A little known breed of cow on the island is helping to protect the habitat for birds finds Nick Theodoulou. And also provides great meat
Ever heard that Cyprus has its own breed of cattle? It wouldn’t be surprising if you hadn’t because until recently they were verging on extinction. But now, thanks to a handful of dedicated cattle breeders, as well as a governmental subsidy programme, the Cyprus brown cow is making a comeback.
It’s still vastly outnumbered by the black-and-white dairy cattle that gained ascendancy during British colonial times because they produced far more milk. To survive, the Cyprus brown cow has had to reinvent itself. No longer needed as a beast of toil – once its main purpose – it has now found a new role as a sort of landscape gardener. And it’s also prized among those in the know for its fine-tasting beef.
On a stretch of marshland in the Akrotiri peninsula a free-ranging herd of these friendly, inquisitive ‘brown beauties’ – as they are referred to by some admirers – flick out bristly, blue-black tongues and give the hands of anyone in the area, myself included, a rasping lick.
Ensuring their survival is Andreas Christodoulou, one of Cyprus’ few remaining cattle breeders. “This breed was facing extinction; other imported cows began replacing them as the Cyprus cattle became less economically viable,” he explained.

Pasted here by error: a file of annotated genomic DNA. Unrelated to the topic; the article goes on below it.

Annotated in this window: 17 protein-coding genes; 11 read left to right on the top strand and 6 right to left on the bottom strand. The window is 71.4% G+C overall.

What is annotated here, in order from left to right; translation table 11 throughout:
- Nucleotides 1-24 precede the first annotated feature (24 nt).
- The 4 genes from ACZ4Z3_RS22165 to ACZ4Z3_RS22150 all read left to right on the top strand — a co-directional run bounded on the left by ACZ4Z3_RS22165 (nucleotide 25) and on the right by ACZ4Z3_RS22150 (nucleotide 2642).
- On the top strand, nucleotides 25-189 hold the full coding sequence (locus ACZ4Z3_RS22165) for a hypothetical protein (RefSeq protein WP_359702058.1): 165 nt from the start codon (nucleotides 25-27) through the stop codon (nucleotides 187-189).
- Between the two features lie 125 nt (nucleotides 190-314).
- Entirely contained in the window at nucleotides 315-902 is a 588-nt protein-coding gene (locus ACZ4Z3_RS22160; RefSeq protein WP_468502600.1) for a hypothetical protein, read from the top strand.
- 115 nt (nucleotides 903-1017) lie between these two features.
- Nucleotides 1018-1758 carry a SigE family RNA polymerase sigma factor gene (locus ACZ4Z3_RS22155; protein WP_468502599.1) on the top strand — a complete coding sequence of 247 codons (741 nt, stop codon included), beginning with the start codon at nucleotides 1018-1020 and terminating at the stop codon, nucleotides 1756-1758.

Christodoulou strikes an impressive figure in denim jeans, checkered shirt and a cowboy hat; he wouldn’t look out of place on a Texas cattle ranch. Beaming fondly at his herd, he says, “they’re happier, friendly and less irritable due to the way they’re raised and live – the young drink from the mum and wander free”.
Separated from Lady’s Mile beach by a salt lake, the peaceful Akrotiri marshland has an otherworldly feel, a vast expanse of grassland and reeds, with orange groves and vineyards beyond. Yet it’s just a 15-minute drive from the hustle and bustle of Limassol’s city centre skyscrapers.
Here, instead of the noise of traffic and car horns, you hear only the mooing of contented cows, birdsong and croaking frogs. “I’ve been here since I was a child – nine or ten years old, I’m now about 60,” Christodoulou said.
In the past, he added, the Cyprus cattle constituted much of the muscle behind laborious agricultural work, dragging ploughs and tilling the soil. As mechanisation gathered pace, they became increasingly irrelevant. With less reason for them to be bred, their population plummeted.
That’s now changing, thanks to a recently formed association of the Cyprus cattle breeders which, with the assistance of various government departments and NGOs, now has 22 members with about 1,000 cows. Four of the breeders are in Akrotiri.